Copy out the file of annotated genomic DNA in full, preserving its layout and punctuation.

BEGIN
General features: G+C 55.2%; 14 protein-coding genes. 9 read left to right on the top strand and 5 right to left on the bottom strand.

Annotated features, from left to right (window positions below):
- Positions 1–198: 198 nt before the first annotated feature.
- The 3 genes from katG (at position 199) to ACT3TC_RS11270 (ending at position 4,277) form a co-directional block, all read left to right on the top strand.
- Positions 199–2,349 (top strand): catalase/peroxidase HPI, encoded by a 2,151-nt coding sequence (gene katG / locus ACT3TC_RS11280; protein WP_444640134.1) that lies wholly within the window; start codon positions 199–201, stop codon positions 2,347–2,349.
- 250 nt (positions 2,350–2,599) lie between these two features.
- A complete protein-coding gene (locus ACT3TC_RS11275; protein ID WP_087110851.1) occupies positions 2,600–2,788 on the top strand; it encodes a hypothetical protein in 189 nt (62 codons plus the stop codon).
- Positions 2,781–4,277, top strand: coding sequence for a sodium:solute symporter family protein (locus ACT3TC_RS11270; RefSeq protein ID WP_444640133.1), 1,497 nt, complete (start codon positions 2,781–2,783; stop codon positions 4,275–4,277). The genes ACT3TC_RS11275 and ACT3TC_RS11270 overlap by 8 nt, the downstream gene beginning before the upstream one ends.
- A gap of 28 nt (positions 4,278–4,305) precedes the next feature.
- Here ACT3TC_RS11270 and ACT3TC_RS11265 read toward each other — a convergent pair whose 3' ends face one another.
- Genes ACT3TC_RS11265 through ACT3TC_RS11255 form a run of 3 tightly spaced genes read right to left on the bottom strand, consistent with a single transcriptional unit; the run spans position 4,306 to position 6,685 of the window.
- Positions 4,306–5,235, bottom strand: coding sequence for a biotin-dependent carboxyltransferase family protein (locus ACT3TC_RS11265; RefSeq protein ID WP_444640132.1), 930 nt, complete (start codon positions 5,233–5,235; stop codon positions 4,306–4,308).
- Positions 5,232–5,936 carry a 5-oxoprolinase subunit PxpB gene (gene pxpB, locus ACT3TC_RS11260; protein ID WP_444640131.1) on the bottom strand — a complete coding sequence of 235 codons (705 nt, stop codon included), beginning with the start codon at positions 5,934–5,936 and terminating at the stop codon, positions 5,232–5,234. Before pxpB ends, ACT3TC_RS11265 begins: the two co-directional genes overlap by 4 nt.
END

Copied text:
General features: G+C 55.2%; 14 protein-coding genes. 9 read left to right on the top strand and 5 right to left on the bottom strand.

Annotated features, from left to right (window positions below):
- Positions 1–198: 198 nt before the first annotated feature.
- The 3 genes from katG (at position 199) to ACT3TC_RS11270 (ending at position 4,277) form a co-directional block, all read left to right on the top strand.
- Positions 199–2,349 (top strand): catalase/peroxidase HPI, encoded by a 2,151-nt coding sequence (gene katG / locus ACT3TC_RS11280; protein WP_444640134.1) that lies wholly within the window; start codon positions 199–201, stop codon positions 2,347–2,349.
- 250 nt (positions 2,350–2,599) lie between these two features.
- A complete protein-coding gene (locus ACT3TC_RS11275; protein ID WP_087110851.1) occupies positions 2,600–2,788 on the top strand; it encodes a hypothetical protein in 189 nt (62 codons plus the stop codon).
- Positions 2,781–4,277, top strand: coding sequence for a sodium:solute symporter family protein (locus ACT3TC_RS11270; RefSeq protein ID WP_444640133.1), 1,497 nt, complete (start codon positions 2,781–2,783; stop codon positions 4,275–4,277). The genes ACT3TC_RS11275 and ACT3TC_RS11270 overlap by 8 nt, the downstream gene beginning before the upstream one ends.
- A gap of 28 nt (positions 4,278–4,305) precedes the next feature.
- Here ACT3TC_RS11270 and ACT3TC_RS11265 read toward each other — a convergent pair whose 3' ends face one another.
- Genes ACT3TC_RS11265 through ACT3TC_RS11255 form a run of 3 tightly spaced genes read right to left on the bottom strand, consistent with a single transcriptional unit; the run spans position 4,306 to position 6,685 of the window.
- Positions 4,306–5,235, bottom strand: coding sequence for a biotin-dependent carboxyltransferase family protein (locus ACT3TC_RS11265; RefSeq protein ID WP_444640132.1), 930 nt, complete (start codon positions 5,233–5,235; stop codon positions 4,306–4,308).
- Positions 5,232–5,936 carry a 5-oxoprolinase subunit PxpB gene (gene pxpB, locus ACT3TC_RS11260; protein ID WP_444640131.1) on the bottom strand — a complete coding sequence of 235 codons (705 nt, stop codon included), beginning with the start codon at positions 5,934–5,936 and terminating at the stop codon, positions 5,232–5,234. Before pxpB ends, ACT3TC_RS11265 begins: the two co-directional genes overlap by 4 nt.